Intermountain Gas Co. is Committed to Zero®. We are committed to zero incidents and injuries. Our goal each day is to provide safe and reliable service. Our commitment to safety extends to our customers, our employees and to the communities we serve.

Following are important safety tips for natural gas customers:

  • If you smell gas . . .

    We add an odorant to your natural gas so you can detect a leak should one occur. If you think you might have a gas leak, call us at our toll-free number: 1-800-548-3679

    If the gas smell is very strong, leave the building immediately and use a neighbor’s telephone. Also, do not light any matches, operate any light switches or electrical devices or pull plugs from outlets because any of these could ignite accumulated gas.
  • Buy appliances with the American Gas Association Blue Star Seal

    The seal is an indication that the appliance meets industry safety standards. And make sure you follow the manufacturer’s instructions.
  • Only qualified technicians should work on your gas appliance

    Call a certified gas appliance repair service.
  • Check your gas flame periodically.

    It should have a bright blue appearance. A yellow or orange flame means the appliance needs service work. Don’t forget to replace your heating system filter several times during each heating season.
  • Combustion air is vital for gas appliances.

    Make sure no obstructions are blocking the appliance’s air intake and regularly check the venting of your gas furnace and water heater by touching the vent pipe (be careful...if operating properly it will be hot).
  • Never use your range as a heater.

    Your gas range has one purpose - to cook food. It should never be used as a secondary source of heat. When your oven door is left open, it prevents the thermostat from cycling and periodically turning the gas off. This constant burning could create a situation that could cause asphyxiation or fire.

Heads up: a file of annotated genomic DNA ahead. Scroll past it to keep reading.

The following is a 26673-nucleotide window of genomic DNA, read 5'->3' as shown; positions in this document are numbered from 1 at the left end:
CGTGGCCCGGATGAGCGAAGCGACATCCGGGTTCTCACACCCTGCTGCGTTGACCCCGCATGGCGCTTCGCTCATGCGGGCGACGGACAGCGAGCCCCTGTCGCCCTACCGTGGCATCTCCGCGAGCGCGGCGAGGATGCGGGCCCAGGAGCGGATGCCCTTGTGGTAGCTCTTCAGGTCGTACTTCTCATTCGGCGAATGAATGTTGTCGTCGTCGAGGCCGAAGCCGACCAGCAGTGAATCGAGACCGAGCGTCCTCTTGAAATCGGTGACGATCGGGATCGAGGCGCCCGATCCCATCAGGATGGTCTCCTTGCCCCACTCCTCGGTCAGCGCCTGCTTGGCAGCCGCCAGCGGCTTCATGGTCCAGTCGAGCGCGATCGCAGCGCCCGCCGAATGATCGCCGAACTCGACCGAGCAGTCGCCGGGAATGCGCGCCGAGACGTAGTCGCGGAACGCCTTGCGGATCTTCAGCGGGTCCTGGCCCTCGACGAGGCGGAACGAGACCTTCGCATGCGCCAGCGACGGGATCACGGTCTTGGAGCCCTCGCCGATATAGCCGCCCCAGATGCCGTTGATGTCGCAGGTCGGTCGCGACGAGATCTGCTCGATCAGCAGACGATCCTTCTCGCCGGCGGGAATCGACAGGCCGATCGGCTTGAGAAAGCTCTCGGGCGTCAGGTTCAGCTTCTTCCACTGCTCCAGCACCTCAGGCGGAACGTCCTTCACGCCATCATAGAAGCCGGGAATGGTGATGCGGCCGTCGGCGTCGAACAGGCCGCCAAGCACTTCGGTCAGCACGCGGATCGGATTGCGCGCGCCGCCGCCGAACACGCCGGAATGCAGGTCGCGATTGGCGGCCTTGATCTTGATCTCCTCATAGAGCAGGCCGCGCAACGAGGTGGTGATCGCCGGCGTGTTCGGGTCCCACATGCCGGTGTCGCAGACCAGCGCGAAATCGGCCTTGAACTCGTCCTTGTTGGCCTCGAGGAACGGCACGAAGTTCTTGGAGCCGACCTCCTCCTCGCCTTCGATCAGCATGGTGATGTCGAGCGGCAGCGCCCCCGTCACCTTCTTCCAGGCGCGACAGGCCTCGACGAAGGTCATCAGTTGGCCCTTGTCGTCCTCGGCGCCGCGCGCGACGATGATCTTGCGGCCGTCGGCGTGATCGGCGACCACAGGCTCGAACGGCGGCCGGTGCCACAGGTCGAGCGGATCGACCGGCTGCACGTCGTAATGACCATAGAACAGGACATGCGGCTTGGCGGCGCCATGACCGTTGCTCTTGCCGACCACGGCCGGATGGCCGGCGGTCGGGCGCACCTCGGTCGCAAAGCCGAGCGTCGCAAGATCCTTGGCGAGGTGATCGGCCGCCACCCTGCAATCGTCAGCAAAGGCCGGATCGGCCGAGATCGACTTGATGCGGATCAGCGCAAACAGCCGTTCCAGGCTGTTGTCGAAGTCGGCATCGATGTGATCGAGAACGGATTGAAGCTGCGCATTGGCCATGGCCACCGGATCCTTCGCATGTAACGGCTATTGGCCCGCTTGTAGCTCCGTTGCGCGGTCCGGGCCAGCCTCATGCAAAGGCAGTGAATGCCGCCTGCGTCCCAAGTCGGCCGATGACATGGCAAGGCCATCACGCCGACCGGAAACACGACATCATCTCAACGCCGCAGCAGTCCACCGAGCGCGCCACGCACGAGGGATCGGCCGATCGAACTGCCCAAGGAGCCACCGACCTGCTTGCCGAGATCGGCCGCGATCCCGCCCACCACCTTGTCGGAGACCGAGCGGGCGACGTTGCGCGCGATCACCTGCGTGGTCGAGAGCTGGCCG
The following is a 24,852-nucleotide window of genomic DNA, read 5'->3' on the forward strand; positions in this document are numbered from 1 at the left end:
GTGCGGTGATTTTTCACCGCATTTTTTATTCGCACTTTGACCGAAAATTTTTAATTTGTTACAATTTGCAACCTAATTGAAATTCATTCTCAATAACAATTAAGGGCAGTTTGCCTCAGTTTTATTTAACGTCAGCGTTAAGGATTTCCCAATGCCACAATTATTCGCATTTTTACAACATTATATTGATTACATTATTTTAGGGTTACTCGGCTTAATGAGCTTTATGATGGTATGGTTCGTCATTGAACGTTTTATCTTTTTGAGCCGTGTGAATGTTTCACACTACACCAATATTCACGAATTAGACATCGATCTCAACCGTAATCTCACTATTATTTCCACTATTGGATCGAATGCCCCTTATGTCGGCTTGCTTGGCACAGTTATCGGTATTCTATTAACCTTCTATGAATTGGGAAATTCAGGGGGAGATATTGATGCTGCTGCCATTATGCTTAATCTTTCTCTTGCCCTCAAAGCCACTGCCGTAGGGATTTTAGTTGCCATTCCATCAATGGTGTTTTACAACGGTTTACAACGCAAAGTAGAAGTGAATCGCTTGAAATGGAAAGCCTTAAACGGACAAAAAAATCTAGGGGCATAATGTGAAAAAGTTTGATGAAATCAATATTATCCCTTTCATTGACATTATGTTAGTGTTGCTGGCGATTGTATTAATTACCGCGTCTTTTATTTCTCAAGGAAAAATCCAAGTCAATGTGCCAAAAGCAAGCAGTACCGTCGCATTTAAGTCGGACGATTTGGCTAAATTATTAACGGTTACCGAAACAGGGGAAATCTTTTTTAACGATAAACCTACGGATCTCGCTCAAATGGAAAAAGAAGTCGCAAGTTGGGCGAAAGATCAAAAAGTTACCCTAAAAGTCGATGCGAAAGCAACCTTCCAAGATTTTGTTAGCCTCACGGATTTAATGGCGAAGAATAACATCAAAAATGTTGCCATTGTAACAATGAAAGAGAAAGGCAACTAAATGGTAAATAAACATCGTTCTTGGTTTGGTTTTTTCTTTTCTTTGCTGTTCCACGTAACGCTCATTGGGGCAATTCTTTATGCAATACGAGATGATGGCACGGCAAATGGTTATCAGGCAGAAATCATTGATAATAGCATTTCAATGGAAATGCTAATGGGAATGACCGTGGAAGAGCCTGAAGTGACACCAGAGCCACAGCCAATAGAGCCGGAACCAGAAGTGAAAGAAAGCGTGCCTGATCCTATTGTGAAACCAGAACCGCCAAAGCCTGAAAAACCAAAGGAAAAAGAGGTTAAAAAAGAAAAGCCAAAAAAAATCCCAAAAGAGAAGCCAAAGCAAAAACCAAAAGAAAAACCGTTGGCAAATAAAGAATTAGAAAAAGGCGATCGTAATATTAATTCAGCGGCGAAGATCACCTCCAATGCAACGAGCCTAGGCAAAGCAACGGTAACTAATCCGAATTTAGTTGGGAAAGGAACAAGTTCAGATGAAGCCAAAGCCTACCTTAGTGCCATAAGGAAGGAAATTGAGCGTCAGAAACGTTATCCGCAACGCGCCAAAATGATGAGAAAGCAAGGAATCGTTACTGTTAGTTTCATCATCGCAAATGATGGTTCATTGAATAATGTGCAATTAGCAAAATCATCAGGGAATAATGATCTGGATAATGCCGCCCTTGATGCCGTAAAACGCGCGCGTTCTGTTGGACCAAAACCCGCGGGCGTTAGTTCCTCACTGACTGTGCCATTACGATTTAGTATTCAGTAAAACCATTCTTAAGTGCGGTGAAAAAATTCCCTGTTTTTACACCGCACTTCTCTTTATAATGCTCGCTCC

Natural Gas 101

Natural gas is a fossil fuel that is composed almost entirely of methane. It was formed deep in the Earth from plants and animals that were buried by mud and sand. Through millions of years, the mud and sand hardened into rock. Pressure from the rock squeezed the organic matter into fossil fuels like natural gas, coal, and oil.

Production companies explore, drill, and bring raw gas to the surface. It is then cleaned, and useful byproducts such as light oils and propane are recovered. Transmission companies compress natural gas so that it can be transported through buried underground interstate pipelines to city gates. Compressor stations along the way keep the gas flowing at about 15 miles per hour.

Distribution companies like Intermountain Gas buy natural gas from the transmission companies and deliver it to customers through a series of underground pipes. Natural gas is odorless and colorless, so an odor that smells like rotten eggs is injected to make leaks easier to detect.

Natural gas mains carry gas from the city gate station into the community. Service lines are smaller pipes that carry natural gas from the main to the meter at the customer's building. Pressure regulators keep gas under slight pressure for maximum safety and efficiency. A gas meter measures the volume of gas that is used by the customer.

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